In Los Angeles, it’s perfectly legal to build a new apartment without a refrigerator, a balcony, or air conditioning. But you can’t build one without plenty of parking. In most cases, in fact, you have to build at least two spaces per unit -- and no fudging with tandem or compact spaces. That makes housing much more expensive. Removing parking requirements would be one of the simplest ways to ease California’s housing crisis.
Adding an above-ground parking spot costs $27,000, just for construction, while an underground space runs around $35,000, according to 2014 estimates by UCLA planning professor Donald Shoup, author of “The High Cost of Free Parking.” That means the typical two-spot requirement adds between $52,000 and $70,000 to the cost of a new unit before a single two-by-four goes up. And that doesn’t include the land.
The estimate is also optimistic. It assumes that that the cost of adding parking spaces is linear -- that the tenth space costs the same as the fifth one -- when that’s often not the case. Shoup gives the real-life example of a standard-size L.A. parcel whose zoning allows eight apartments, with required parking of 2.25 spaces each, or 18 total. The lot is only big enough to accommodate 16 spaces on one level of underground parking. Going from seven to eight apartments thus means digging down another level, which is prohibitively expensive. So the builder settles for seven units. The parking requirement costs one more family a home.
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Parking rules weren’t always so strict, of course. When I first moved to L.A. in 1986, my husband and I lived in a two-bedroom apartment with only one parking space. We thought nothing of it, since we only had one car. That place was built in 1960. It would be illegal to build today.
So would my 1975 condo, with its two tandem parking places, one in back of the other, requiring us to “switch the cars” when the wrong person needs to get out. Sure, sharing parking spaces is a pain, but it’s minor compared to having to pay more for a smaller home. Besides, I don’t drive that much.
Angelenos tend to assume that if the law doesn’t require builders to provide at least a couple of spaces per dwelling, cars will be endlessly circling the block looking for spots on the street. But that’s not the case.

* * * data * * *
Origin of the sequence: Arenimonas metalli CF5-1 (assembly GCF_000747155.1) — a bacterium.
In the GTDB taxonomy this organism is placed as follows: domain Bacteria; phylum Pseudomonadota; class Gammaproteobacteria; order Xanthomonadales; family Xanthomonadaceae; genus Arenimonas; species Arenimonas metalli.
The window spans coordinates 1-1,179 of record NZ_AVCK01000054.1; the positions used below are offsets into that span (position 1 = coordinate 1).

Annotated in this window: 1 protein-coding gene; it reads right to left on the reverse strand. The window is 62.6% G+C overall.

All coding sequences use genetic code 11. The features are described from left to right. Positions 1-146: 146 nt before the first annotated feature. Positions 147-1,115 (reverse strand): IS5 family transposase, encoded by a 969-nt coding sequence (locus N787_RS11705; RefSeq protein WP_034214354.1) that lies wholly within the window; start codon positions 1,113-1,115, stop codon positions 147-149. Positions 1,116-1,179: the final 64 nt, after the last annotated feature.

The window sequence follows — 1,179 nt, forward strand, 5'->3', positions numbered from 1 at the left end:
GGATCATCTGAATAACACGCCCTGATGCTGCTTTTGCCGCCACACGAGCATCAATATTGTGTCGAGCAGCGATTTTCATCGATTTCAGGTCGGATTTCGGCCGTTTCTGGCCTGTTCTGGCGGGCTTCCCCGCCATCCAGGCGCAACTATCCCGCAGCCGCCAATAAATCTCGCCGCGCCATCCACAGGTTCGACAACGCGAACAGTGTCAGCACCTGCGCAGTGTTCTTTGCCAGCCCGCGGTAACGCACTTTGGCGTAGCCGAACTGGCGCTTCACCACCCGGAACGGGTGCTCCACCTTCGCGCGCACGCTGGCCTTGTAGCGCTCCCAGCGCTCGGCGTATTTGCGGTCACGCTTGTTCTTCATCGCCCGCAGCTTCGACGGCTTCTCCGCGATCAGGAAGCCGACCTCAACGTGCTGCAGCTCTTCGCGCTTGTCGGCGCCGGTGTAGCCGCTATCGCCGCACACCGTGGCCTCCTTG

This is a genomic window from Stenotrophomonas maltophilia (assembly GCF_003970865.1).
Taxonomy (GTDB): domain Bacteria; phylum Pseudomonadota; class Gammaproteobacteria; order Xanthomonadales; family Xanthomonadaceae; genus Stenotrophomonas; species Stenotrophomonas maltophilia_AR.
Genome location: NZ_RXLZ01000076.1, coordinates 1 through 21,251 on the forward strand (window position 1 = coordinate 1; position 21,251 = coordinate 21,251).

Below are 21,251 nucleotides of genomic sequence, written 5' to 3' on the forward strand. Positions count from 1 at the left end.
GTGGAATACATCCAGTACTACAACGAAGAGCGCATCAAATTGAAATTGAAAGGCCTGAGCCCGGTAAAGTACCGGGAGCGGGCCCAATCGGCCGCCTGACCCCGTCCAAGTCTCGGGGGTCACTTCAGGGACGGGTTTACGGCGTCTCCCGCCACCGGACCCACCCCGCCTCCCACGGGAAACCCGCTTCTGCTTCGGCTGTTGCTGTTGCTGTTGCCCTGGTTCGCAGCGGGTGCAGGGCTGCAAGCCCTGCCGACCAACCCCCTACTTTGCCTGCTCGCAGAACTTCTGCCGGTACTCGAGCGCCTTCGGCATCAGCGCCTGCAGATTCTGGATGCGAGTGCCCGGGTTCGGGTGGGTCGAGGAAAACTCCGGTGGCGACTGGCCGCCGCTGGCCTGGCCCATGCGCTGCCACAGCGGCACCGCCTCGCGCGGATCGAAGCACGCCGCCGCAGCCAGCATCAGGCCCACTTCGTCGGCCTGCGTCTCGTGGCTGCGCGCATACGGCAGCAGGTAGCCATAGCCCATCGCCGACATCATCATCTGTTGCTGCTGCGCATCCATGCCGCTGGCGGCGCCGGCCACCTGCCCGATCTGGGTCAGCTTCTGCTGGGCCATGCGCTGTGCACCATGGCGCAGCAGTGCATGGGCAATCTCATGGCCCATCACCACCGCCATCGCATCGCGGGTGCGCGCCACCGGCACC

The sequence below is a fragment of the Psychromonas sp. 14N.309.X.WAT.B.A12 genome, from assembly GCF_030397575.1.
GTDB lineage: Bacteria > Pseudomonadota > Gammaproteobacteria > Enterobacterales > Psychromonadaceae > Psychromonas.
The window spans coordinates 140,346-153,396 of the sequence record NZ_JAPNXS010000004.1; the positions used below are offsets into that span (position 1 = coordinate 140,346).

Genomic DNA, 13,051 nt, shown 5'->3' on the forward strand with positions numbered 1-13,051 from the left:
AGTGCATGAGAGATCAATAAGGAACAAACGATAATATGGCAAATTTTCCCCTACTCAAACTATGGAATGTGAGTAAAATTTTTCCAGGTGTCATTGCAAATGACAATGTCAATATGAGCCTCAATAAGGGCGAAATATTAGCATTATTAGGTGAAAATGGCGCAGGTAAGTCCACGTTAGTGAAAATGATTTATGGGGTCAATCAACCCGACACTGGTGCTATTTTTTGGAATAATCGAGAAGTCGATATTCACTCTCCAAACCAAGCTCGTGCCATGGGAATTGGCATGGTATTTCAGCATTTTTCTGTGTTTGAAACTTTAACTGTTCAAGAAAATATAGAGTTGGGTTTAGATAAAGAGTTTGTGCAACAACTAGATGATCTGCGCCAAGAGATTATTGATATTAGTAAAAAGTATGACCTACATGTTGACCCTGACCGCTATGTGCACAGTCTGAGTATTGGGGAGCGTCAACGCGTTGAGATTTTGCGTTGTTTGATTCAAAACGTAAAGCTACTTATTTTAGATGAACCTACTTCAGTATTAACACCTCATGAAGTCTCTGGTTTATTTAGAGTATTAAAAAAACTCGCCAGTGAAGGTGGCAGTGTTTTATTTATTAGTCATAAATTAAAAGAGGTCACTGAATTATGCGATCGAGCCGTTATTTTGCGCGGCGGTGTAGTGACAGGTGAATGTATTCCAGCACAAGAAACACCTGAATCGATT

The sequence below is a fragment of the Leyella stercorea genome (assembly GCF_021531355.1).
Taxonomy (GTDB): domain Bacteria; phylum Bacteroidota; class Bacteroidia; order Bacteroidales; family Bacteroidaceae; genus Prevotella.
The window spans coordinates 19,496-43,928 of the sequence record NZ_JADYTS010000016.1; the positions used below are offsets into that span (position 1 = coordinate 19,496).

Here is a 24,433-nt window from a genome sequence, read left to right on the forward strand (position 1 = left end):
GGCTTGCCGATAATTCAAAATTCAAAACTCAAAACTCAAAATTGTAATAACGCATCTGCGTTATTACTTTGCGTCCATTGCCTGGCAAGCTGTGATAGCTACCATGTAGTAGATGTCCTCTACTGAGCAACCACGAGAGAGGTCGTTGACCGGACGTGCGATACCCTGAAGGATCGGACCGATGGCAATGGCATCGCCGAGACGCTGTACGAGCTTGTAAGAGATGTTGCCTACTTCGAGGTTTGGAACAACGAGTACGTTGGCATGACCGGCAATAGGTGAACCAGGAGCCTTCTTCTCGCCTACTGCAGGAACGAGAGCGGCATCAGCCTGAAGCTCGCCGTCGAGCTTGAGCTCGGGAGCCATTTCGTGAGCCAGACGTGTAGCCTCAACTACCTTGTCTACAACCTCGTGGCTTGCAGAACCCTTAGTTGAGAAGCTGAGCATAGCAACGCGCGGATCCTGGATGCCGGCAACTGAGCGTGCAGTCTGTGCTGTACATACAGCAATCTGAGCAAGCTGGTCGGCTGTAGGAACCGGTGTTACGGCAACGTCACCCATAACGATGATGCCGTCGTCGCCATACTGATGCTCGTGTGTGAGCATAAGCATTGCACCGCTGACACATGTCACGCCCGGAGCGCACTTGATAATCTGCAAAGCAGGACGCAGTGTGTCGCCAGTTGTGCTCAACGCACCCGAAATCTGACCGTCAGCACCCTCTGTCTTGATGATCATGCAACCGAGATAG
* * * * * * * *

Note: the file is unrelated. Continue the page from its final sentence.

In 1999, the city created a natural experiment with the Adaptive Reuse Ordinance, designed to encourage the transformation of vacant commercial buildings in the historic core into housing. Among other provisions, the ordinance exempted converted buildings from parking requirements. Developers couldn’t subtract parking, but they didn’t have to add it. “The law created a set of downtown buildings that faced the same market conditions as other properties -- the same amenities, crime levels, and transit access -- but that did not have minimum parking requirements,” writes UCLA planning professor Michael Manville in a study of the results. “The ARO therefore lets us compare what unregulated developers did with what they would have had to do if they were regulated.”
Manville estimates that between 1999 and 2008 developers created at least 6,900 new housing units in the exempted area, or more than three-quarters of those added in downtown L.A. And while the building conversions required other exemptions as well, the developers he interviewed said that “without removing the parking requirements, the conversions would have been impossible.”
What mattered, it turned out, was the flexibility the exemption provided. Some luxury buildings opted for more spots than required, upping the average, while one building provided no parking at all. Most important, the exemption allowed developers to rent parking off-site, sometimes in uncovered surface lots, instead of digging expensive garages. They met residents’ needs in ways city regulations would normally prohibit.
“Removing parking requirements doesn’t move the problem (buyers might still want parking), but it does remove the one-size-fits-all solution,” Manville writes. “Developers can provide parking in the way they think is best, the same way they already provide pools, fitness centers and other amenities.” The result was “more housing with less parking, often in buildings and neighborhoods they had long ignored.”
The experiment worked in downtown. There’s no reason to think it couldn’t work throughout the city, especially if combined with another key ingredient in the downtown trial: eliminating free street parking. “When cities don’t give on-street spaces away for free, developers will provide -- and drivers will pay for -- spaces off-street,” writes Manville. Let the market work.
As I wrote in January, California Sen. Scott Wiener, a San Francisco Democrat, has introduced a bill whose provisions include exempting new residential buildings from parking requirements if they’re within half mile of a major transit station or a quarter mile from a frequent bus stop. The bill would certainly ease California’s housing shortage. But, especially in the era of ride-sharing, there’s no need to tie parking deregulation to transit -- or to wait for the state government to act.
When my husband and I lived in our dingbat apartment with our one car, we only rarely took the bus. We carpooled. Angelenos may love our cars, but we don’t all use them the same way. One-size-fits-all parking rules are increasingly unnecessary and oppressive. There’s no reason to force people to buy smaller homes -- or to squeeze them out of the market altogether -- in order to give everyone, like it or not, convenient parking. Just because it isn’t priced separately doesn’t make parking free.
Virginia Postrel is a Bloomberg View columnist.